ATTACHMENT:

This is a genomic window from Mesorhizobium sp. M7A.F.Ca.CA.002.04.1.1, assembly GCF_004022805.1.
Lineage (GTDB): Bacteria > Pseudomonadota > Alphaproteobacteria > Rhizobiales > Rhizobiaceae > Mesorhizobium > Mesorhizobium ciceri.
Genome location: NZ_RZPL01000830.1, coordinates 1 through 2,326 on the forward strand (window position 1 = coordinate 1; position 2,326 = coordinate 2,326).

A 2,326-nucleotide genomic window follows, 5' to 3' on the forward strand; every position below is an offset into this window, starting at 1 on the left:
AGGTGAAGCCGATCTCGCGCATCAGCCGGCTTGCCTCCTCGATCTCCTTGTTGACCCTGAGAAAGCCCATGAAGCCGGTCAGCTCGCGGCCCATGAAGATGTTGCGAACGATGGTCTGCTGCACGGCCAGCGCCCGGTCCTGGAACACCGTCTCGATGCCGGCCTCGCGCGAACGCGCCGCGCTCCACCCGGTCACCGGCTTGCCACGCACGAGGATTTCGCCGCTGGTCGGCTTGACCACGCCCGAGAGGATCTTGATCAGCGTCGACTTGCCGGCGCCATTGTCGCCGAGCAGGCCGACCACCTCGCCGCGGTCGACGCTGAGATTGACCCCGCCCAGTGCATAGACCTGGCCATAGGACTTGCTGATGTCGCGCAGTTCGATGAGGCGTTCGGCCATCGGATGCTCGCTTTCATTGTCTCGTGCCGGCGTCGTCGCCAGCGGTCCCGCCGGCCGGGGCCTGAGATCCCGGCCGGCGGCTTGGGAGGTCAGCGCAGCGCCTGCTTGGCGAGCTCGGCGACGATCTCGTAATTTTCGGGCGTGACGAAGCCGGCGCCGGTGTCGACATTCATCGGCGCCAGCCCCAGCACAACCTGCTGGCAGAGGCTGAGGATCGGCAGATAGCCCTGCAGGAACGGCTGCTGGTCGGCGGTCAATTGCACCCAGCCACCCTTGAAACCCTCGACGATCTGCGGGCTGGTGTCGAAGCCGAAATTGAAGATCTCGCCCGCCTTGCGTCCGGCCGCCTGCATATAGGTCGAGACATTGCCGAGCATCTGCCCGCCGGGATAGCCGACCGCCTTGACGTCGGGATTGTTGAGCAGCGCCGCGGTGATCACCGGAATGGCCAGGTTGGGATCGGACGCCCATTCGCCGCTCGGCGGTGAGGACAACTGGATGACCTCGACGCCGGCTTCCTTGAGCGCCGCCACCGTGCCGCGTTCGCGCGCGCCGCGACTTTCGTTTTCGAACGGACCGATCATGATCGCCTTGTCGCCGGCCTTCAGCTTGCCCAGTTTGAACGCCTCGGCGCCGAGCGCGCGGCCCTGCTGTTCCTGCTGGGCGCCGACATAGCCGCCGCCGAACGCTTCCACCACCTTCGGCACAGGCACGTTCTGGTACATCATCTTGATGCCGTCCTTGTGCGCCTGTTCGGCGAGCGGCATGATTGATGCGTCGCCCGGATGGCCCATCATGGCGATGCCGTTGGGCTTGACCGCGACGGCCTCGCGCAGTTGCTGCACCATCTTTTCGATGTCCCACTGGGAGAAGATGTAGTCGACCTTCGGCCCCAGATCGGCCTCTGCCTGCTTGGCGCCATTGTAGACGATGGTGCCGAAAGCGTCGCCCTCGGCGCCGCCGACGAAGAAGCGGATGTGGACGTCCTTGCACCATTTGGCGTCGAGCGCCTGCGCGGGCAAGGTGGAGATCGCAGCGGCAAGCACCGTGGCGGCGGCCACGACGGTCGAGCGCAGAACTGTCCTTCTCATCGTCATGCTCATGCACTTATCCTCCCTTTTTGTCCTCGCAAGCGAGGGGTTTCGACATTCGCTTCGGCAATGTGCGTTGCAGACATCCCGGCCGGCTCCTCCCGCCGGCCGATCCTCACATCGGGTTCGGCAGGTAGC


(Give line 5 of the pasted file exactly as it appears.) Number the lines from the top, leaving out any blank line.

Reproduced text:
AGGTGAAGCCGATCTCGCGCATCAGCCGGCTTGCCTCCTCGATCTCCTTGTTGACCCTGAGAAAGCCCATGAAGCCGGTCAGCTCGCGGCCCATGAAGATGTTGCGAACGATGGTCTGCTGCACGGCCAGCGCCCGGTCCTGGAACACCGTCTCGATGCCGGCCTCGCGCGAACGCGCCGCGCTCCACCCGGTCACCGGCTTGCCACGCACGAGGATTTCGCCGCTGGTCGGCTTGACCACGCCCGAGAGGATCTTGATCAGCGTCGACTTGCCGGCGCCATTGTCGCCGAGCAGGCCGACCACCTCGCCGCGGTCGACGCTGAGATTGACCCCGCCCAGTGCATAGACCTGGCCATAGGACTTGCTGATGTCGCGCAGTTCGATGAGGCGTTCGGCCATCGGATGCTCGCTTTCATTGTCTCGTGCCGGCGTCGTCGCCAGCGGTCCCGCCGGCCGGGGCCTGAGATCCCGGCCGGCGGCTTGGGAGGTCAGCGCAGCGCCTGCTTGGCGAGCTCGGCGACGATCTCGTAATTTTCGGGCGTGACGAAGCCGGCGCCGGTGTCGACATTCATCGGCGCCAGCCCCAGCACAACCTGCTGGCAGAGGCTGAGGATCGGCAGATAGCCCTGCAGGAACGGCTGCTGGTCGGCGGTCAATTGCACCCAGCCACCCTTGAAACCCTCGACGATCTGCGGGCTGGTGTCGAAGCCGAAATTGAAGATCTCGCCCGCCTTGCGTCCGGCCGCCTGCATATAGGTCGAGACATTGCCGAGCATCTGCCCGCCGGGATAGCCGACCGCCTTGACGTCGGGATTGTTGAGCAGCGCCGCGGTGATCACCGGAATGGCCAGGTTGGGATCGGACGCCCATTCGCCGCTCGGCGGTGAGGACAACTGGATGACCTCGACGCCGGCTTCCTTGAGCGCCGCCACCGTGCCGCGTTCGCGCGCGCCGCGACTTTCGTTTTCGAACGGACCGATCATGATCGCCTTGTCGCCGGCCTTCAGCTTGCCCAGTTTGAACGCCTCGGCGCCGAGCGCGCGGCCCTGCTGTTCCTGCTGGGCGCCGACATAGCCGCCGCCGAACGCTTCCACCACCTTCGGCACAGGCACGTTCTGGTACATCATCTTGATGCCGTCCTTGTGCGCCTGTTCGGCGAGCGGCATGATTGATGCGTCGCCCGGATGGCCCATCATGGCGATGCCGTTGGGCTTGACCGCGACGGCCTCGCGCAGTTGCTGCACCATCTTTTCGATGTCCCACTGGGAGAAGATGTAGTCGACCTTCGGCCCCAGATCGGCCTCTGCCTGCTTGGCGCCATTGTAGACGATGGTGCCGAAAGCGTCGCCCTCGGCGCCGCCGACGAAGAAGCGGATGTGGACGTCCTTGCACCATTTGGCGTCGAGCGCCTGCGCGGGCAAGGTGGAGATCGCAGCGGCAAGCACCGTGGCGGCGGCCACGACGGTCGAGCGCAGAACTGTCCTTCTCATCGTCATGCTCATGCACTTATCCTCCCTTTTTGTCCTCGCAAGCGAGGGGTTTCGACATTCGCTTCGGCAATGTGCGTTGCAGACATCCCGGCCGGCTCCTCCCGCCGGCCGATCCTCACATCGGGTTCGGCAGGTAGC